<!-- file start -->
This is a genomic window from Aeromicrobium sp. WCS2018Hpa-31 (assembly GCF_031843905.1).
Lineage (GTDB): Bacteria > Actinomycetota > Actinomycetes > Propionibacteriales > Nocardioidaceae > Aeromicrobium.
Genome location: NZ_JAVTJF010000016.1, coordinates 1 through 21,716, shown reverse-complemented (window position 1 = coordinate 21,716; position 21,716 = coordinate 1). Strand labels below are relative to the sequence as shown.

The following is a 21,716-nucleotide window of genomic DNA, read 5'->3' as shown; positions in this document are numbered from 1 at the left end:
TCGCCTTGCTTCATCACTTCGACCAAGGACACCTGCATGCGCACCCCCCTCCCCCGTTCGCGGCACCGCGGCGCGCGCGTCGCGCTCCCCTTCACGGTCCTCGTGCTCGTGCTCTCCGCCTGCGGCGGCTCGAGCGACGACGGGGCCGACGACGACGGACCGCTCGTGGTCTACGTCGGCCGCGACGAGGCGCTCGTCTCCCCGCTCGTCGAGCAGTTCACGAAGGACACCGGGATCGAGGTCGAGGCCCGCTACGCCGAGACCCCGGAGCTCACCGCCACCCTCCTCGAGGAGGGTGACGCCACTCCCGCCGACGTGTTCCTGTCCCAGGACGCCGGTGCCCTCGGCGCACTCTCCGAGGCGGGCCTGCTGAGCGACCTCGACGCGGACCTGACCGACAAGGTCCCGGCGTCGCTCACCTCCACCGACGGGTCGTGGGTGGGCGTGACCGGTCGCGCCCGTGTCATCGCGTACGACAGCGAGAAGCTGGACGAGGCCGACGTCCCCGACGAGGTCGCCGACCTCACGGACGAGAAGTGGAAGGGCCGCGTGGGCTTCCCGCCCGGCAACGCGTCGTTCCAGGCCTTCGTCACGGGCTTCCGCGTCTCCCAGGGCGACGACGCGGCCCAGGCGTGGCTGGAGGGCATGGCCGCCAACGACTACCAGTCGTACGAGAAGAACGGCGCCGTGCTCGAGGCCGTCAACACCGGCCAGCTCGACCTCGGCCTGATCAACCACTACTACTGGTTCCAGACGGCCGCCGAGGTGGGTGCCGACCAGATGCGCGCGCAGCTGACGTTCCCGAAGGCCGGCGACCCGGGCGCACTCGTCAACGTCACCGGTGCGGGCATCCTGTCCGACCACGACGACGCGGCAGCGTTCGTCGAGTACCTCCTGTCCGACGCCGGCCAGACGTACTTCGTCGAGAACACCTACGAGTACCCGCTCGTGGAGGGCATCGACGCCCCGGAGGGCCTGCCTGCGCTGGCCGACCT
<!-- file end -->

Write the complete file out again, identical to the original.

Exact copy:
This is a genomic window from Aeromicrobium sp. WCS2018Hpa-31 (assembly GCF_031843905.1).
Lineage (GTDB): Bacteria > Actinomycetota > Actinomycetes > Propionibacteriales > Nocardioidaceae > Aeromicrobium.
Genome location: NZ_JAVTJF010000016.1, coordinates 1 through 21,716, shown reverse-complemented (window position 1 = coordinate 21,716; position 21,716 = coordinate 1). Strand labels below are relative to the sequence as shown.

The following is a 21,716-nucleotide window of genomic DNA, read 5'->3' as shown; positions in this document are numbered from 1 at the left end:
TCGCCTTGCTTCATCACTTCGACCAAGGACACCTGCATGCGCACCCCCCTCCCCCGTTCGCGGCACCGCGGCGCGCGCGTCGCGCTCCCCTTCACGGTCCTCGTGCTCGTGCTCTCCGCCTGCGGCGGCTCGAGCGACGACGGGGCCGACGACGACGGACCGCTCGTGGTCTACGTCGGCCGCGACGAGGCGCTCGTCTCCCCGCTCGTCGAGCAGTTCACGAAGGACACCGGGATCGAGGTCGAGGCCCGCTACGCCGAGACCCCGGAGCTCACCGCCACCCTCCTCGAGGAGGGTGACGCCACTCCCGCCGACGTGTTCCTGTCCCAGGACGCCGGTGCCCTCGGCGCACTCTCCGAGGCGGGCCTGCTGAGCGACCTCGACGCGGACCTGACCGACAAGGTCCCGGCGTCGCTCACCTCCACCGACGGGTCGTGGGTGGGCGTGACCGGTCGCGCCCGTGTCATCGCGTACGACAGCGAGAAGCTGGACGAGGCCGACGTCCCCGACGAGGTCGCCGACCTCACGGACGAGAAGTGGAAGGGCCGCGTGGGCTTCCCGCCCGGCAACGCGTCGTTCCAGGCCTTCGTCACGGGCTTCCGCGTCTCCCAGGGCGACGACGCGGCCCAGGCGTGGCTGGAGGGCATGGCCGCCAACGACTACCAGTCGTACGAGAAGAACGGCGCCGTGCTCGAGGCCGTCAACACCGGCCAGCTCGACCTCGGCCTGATCAACCACTACTACTGGTTCCAGACGGCCGCCGAGGTGGGTGCCGACCAGATGCGCGCGCAGCTGACGTTCCCGAAGGCCGGCGACCCGGGCGCACTCGTCAACGTCACCGGTGCGGGCATCCTGTCCGACCACGACGACGCGGCAGCGTTCGTCGAGTACCTCCTGTCCGACGCCGGCCAGACGTACTTCGTCGAGAACACCTACGAGTACCCGCTCGTGGAGGGCATCGACGCCCCGGAGGGCCTGCCTGCGCTGGCCGACCT